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blank verse, modelled on Thomson's. But in the labored descriptions of scenery he is much less definite in his pictures than Thomson ; in fact, Glover's descriptions show all the faults of the conventional style :

“The plain beyond Thermopylæ is girt

Half round by mountains, half by Neptune laved.
The arduous ridge is broken deep in clefts
Which open channels to pellucid streams
In rapid flow sonorous. Chief in fame,
Spercheos, boasting once his poplars tall,
Foams down a stony bed. Throughout the face
Of this broad champaign, numberless are pitched
Barbarian tents. Along the winding flood
To rich Thessalia's confines they extend.
They fill the vallies, late profusely blest
In Nature's vary'd beauties.”

Then after enumerating the shrubs, flowerets, ivy, lawn, poplar groves torn up, cut down, trampled by the barbarian invaders, he goes on:

“ Yet unpolluted, is a part reserved

In this deep vale, a patrimonial spot
Of Aleuadian princes, who, allies
To Xerxes, reign'd in Thessaly. There glow
Inviolate the shrubs. There nch the trees,
Sons of the forest. Over downy moss,
Smooth walks and fragrant, lucid here and broad,
There clos’d in myrtle under woodbine roofs,
Wind to retreats delectable, to grots,
To silvan structures, bow'rs, and cooling dells
Enliven'd all and musical, with birds
Of vocal sweetness, in relucent plumes
Innumerably various. Lulling falls
Of liquid crystal, from perennial founts
Attune their pebbled channels.”

However long you study this description, you will not be able to realize any landscape that was definitely before the poet's vision when he wrote ; there is a cer



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tain vague framework of scenery, but when the poet comes to details, he puts us off with conventional oftrepeated phrases for natural grandeurs and beautiesthe laving Neptune, arduous ridges, pellucid and sonorous streams, winding floods, Nature's varied beauties, downy moss, retreats delectable, grots, sylvan structure, bowers, and cooling dells. The poet, in short, only gives us musical phrases for what the senses find in nature, thus dressing these charms to advantage ; there is nothing in his landscapes of the life that the human imagination in moments of excitement is apt to ascribe to the face of Nature. Read the Prologue to act iv. of “ Henry V.” and you will understand the difference.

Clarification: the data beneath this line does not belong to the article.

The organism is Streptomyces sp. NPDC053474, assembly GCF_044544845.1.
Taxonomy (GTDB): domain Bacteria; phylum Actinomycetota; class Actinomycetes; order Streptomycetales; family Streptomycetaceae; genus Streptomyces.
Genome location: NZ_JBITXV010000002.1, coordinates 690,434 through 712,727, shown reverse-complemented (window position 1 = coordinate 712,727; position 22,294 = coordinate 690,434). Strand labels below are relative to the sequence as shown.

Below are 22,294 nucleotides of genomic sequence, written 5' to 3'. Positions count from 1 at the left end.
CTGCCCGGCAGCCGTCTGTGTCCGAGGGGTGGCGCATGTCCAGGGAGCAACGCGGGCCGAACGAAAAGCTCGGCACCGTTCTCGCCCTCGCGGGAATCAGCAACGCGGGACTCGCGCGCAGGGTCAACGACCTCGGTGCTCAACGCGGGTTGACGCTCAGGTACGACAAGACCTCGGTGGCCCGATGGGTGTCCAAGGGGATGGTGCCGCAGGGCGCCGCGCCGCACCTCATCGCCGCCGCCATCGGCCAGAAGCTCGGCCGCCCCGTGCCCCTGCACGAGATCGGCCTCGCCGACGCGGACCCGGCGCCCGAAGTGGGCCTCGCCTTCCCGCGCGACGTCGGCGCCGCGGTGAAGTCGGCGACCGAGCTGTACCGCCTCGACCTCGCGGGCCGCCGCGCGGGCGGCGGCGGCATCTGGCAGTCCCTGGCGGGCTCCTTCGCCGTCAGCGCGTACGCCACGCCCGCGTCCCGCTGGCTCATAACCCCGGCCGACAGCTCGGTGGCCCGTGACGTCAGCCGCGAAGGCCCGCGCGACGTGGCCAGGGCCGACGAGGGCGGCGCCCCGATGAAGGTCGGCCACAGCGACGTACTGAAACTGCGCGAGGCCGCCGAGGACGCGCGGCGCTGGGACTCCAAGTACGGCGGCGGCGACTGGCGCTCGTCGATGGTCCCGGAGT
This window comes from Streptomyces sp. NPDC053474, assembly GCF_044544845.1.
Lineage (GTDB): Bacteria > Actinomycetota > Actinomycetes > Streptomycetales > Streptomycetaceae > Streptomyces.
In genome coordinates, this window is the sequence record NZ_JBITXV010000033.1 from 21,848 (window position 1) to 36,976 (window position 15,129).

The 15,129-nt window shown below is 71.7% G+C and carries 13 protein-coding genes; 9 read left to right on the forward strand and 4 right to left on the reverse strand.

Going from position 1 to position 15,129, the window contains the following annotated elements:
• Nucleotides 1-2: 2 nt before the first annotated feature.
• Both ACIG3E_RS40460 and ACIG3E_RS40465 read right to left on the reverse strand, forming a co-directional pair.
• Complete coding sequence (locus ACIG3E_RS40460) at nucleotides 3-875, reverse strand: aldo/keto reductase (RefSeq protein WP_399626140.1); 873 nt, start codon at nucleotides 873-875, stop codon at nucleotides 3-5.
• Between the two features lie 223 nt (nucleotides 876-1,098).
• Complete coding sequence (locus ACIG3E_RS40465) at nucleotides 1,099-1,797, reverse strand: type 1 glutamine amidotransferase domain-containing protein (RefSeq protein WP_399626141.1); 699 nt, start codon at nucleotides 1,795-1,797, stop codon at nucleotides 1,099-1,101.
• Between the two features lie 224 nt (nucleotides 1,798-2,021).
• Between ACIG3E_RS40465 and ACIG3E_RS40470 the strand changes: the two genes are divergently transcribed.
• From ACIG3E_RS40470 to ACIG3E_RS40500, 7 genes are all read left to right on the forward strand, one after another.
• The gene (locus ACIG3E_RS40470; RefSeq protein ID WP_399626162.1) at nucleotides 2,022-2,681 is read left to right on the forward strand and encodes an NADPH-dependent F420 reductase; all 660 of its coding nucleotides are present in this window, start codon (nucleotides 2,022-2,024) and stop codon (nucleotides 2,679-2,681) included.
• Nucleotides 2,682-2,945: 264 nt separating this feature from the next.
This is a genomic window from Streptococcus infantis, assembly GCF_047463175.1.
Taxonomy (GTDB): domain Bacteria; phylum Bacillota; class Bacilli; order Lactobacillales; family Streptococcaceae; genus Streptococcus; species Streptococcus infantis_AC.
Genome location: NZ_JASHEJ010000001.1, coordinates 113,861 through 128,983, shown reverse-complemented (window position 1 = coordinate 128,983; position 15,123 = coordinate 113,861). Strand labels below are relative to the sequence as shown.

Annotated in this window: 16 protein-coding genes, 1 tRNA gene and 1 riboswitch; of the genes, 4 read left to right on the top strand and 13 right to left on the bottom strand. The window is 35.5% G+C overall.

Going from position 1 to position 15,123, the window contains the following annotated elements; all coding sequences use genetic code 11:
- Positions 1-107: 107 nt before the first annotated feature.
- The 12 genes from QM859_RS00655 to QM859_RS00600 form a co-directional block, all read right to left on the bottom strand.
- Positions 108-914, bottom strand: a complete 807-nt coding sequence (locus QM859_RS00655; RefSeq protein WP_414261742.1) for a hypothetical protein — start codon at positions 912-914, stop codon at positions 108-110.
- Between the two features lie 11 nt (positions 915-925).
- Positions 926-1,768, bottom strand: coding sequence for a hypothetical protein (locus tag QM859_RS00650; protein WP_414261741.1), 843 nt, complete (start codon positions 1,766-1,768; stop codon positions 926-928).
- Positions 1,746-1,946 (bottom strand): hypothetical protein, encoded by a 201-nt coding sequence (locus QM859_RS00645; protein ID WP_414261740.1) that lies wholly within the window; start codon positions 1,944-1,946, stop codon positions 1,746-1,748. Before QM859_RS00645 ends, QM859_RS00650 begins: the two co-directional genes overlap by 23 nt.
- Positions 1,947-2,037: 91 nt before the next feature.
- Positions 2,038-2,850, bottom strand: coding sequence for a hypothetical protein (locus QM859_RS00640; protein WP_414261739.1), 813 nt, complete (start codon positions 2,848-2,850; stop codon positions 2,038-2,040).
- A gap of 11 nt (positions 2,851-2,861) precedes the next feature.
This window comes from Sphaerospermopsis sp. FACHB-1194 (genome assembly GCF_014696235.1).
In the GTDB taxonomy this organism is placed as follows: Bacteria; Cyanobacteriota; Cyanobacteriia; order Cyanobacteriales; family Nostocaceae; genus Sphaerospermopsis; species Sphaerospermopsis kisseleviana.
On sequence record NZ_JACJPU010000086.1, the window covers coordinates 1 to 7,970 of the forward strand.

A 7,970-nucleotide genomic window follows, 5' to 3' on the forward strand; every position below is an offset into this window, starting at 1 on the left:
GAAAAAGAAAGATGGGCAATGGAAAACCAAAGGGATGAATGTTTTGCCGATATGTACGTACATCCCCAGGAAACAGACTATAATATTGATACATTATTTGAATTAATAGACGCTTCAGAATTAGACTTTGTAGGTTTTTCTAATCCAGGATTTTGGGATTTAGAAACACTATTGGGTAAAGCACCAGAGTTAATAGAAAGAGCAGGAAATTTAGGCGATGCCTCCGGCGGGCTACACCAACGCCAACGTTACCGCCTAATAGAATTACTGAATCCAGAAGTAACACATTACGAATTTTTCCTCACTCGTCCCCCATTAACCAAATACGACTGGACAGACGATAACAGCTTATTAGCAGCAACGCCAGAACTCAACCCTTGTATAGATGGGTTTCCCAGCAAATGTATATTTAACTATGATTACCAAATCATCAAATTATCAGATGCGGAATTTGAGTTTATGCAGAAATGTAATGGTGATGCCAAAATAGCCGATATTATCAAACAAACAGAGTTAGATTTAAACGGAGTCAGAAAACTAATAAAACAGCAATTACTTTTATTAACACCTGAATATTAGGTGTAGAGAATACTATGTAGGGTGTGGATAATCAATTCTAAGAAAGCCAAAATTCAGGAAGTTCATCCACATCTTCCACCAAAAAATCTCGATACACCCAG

There is one poem of Glover's,-"London, or the Progress of Commerce,"—that illustrates the fashionable poetical style of the Queen Anne time—the prevalent idea as to how Nature was to be dressed to advantage. As a London merchant, Glover no doubt felt his heart swell within him as he looked at the bustle of many nations on the London wharves, and saw ships from many distant regions crowding up the Thames. How did he give expression to this exaltation of mind ? He could not present the coarse and vulgar details of trade to a fine Queen Anne gentleman; he

1; asks his reader to look at them through a fine allegorical veil, transports us to the regions of mythology, and gives a long narrative of a love affair between the seagod Neptune and the nymph named Phænice, the guardian spirit of the Phænicians. The beautiful nymph Commerce was the offspring of this Union. This is the poet's way of relating the prosaic fact that the Phænicians were the first great traders by sea ; and the events in the subsequent history of Commerce are given as incidents in the life of the nymph Commerce, from her cradle and nursery till the time when she fixed her abode in Great Britain.

Among the followers of Pope in Satire there is only one name of distinction, Samuel Johnson, afterward the great prose moralist, critic, and lexicographer. The critic made his mark in literature by a poem ; but he is one of the exceptions to the saying that the critics are the men who have failed in literature, for his imitation of Juvenal was a success. It was natural that Johnson should choose Juvenal as his model while Pope adopted the style of Horace. Horace was the gay, light-hearted satirist of the foibles of the literary and fashionable society of Rome ; whereas Juvenal took a more stern and gloomy view of life, lashed the vices of his age in a spirit of moral indignation, contrasted the miseries of the poor with the ostentatious splendor of the rich in Roman society, and denounced heartlessness, dishonesty, sycophancy,-all the vices of a wealthy and showy civilization,—with bitter and unsparing scorn. There was nearly as much difference between them as between Tom Moore and Carlyle. Pope, himself in easy circumstances, and the friend of noblemen and statesmen, naturally had most sympathy with Horace's view of life ; while Johnson, then living in London, as Carlyle describes him, on fourpence halfpenny a day, and earning a precarious livelihood as a bookseller's drudge, as naturally thought of Juvenal as a model, and resolved to apply to modern circumstances the sarcasms of this satirist on the Roman metropolis.